A point well made. Ordinarily, when you envisage baseball and autographs you think of kids dancing around players entering or leaving a stadium or fans mobbing an athlete in a hotel lobby or after a banquet. That, at least, is the world that active players are all too familiar with. A Paul Newman or John Travolta may be besieged for autographs whenever he mingles with the common herd, but neither is subject to the day-in, day-out barrage of requests to "sign this" that a Pete Rose is, or a George Brett—or, for that matter, a second-string infielder batting .238.
All major leaguers are familiar with the question put to them when they're in street clothes at the stadium: "Are you anybody? Are you a baseball player?" (If you are, and I don't care who you are, sign this.) "Do you play for the Padres?" a young autograph seeker outside the Marriott Hotel in Houston asked Earl Campbell a few years ago, when that splendid running back was in town to sign his first contract with the Oilers. The Padres were there, too, for a game that night with the Astros, and the youngster was on the prowl for rare out-of-town signatures. "No, I'm just a football player," said Campbell, who at that time had achieved little more than All-America status, the Heisman Trophy, the honor of being the NFL's No. 1 draft choice and the distinction of having just signed the most lucrative contract ever offered a league rookie. "Oh," said the kid, disappointed, and passed him by, still looking for a .238-hitting infielder.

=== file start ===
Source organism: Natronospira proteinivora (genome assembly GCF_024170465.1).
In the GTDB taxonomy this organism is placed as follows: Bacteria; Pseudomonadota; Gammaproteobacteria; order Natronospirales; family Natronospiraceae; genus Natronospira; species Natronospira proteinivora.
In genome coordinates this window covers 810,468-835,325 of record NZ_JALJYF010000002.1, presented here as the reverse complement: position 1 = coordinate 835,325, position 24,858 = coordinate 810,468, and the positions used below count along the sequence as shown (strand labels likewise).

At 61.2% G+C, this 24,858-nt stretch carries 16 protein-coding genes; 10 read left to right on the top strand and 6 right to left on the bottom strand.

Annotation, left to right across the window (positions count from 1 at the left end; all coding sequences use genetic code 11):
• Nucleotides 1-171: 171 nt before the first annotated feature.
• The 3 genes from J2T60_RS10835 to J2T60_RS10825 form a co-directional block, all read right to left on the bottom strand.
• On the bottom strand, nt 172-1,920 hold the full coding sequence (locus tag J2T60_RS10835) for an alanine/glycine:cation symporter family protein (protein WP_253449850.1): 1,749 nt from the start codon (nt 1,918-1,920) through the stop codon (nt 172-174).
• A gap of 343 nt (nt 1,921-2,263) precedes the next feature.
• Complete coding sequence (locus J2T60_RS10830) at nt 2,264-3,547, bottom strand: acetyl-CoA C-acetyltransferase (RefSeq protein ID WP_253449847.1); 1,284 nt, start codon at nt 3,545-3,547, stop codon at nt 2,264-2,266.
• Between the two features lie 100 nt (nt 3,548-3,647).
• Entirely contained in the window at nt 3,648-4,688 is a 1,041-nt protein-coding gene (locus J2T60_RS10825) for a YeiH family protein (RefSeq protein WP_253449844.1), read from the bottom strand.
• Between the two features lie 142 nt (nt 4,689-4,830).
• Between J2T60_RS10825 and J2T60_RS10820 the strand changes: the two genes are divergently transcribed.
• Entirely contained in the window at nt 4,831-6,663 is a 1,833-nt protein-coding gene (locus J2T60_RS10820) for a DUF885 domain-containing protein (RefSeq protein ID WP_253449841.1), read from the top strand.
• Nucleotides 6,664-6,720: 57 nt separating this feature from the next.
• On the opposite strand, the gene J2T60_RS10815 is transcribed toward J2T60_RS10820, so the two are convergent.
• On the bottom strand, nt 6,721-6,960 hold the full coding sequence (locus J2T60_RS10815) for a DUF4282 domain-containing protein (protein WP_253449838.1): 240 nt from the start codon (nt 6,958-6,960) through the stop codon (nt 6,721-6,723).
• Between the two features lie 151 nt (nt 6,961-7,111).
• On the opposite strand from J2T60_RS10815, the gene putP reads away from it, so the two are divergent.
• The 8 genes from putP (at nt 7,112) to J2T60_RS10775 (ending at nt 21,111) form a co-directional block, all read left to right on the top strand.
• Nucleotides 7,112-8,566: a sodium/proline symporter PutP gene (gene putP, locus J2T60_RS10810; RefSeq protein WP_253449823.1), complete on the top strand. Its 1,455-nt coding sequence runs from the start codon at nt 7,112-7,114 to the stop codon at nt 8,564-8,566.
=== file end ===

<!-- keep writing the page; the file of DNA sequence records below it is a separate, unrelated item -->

"Football players are not bothered nearly as much as baseball players," says Lem Barney, the Detroit Lions' great defensive back of a decade ago. Basketball players are asked a bit more, particularly in airports, where they seem to spend a considerable part of their lives, but seldom to the degree that baseball players are. And there's even less attention given to athletes in other sports, excepting easily recognized superstars like Muhammad Ali, John McEnroe and Jack Nicklaus. In baseball though, it's everybody all the time.
Some players handle it well. Others don't. Hearing the horror stories some of them tell, it's hard at times to blame them. The pursuers are ingenious and relentless. Two summers ago a game between the Giants and the Phillies in Veterans Stadium in Philadelphia was delayed by rain and wasn't completed until 3:12 a.m. When the Giants came out of the clubhouse nearly an hour later to take the team bus back to their hotel, more than 50 kids, some still drenched from the rain, were waiting for autographs.
Jerry Green of The Detroit News says that he was an autograph collector when he was growing up in New York. "I was a pain in the neck," he says. "I remember the Cincinnati Reds had an outfielder named Mike McCormick who wouldn't sign for me outside the Polo Grounds. He took a subway downtown and I got on the same car and rode all the way to Rockefeller Center with him. On the platform I accosted him again. 'O.K.,' he said, 'if you followed me all this way,' and he signed."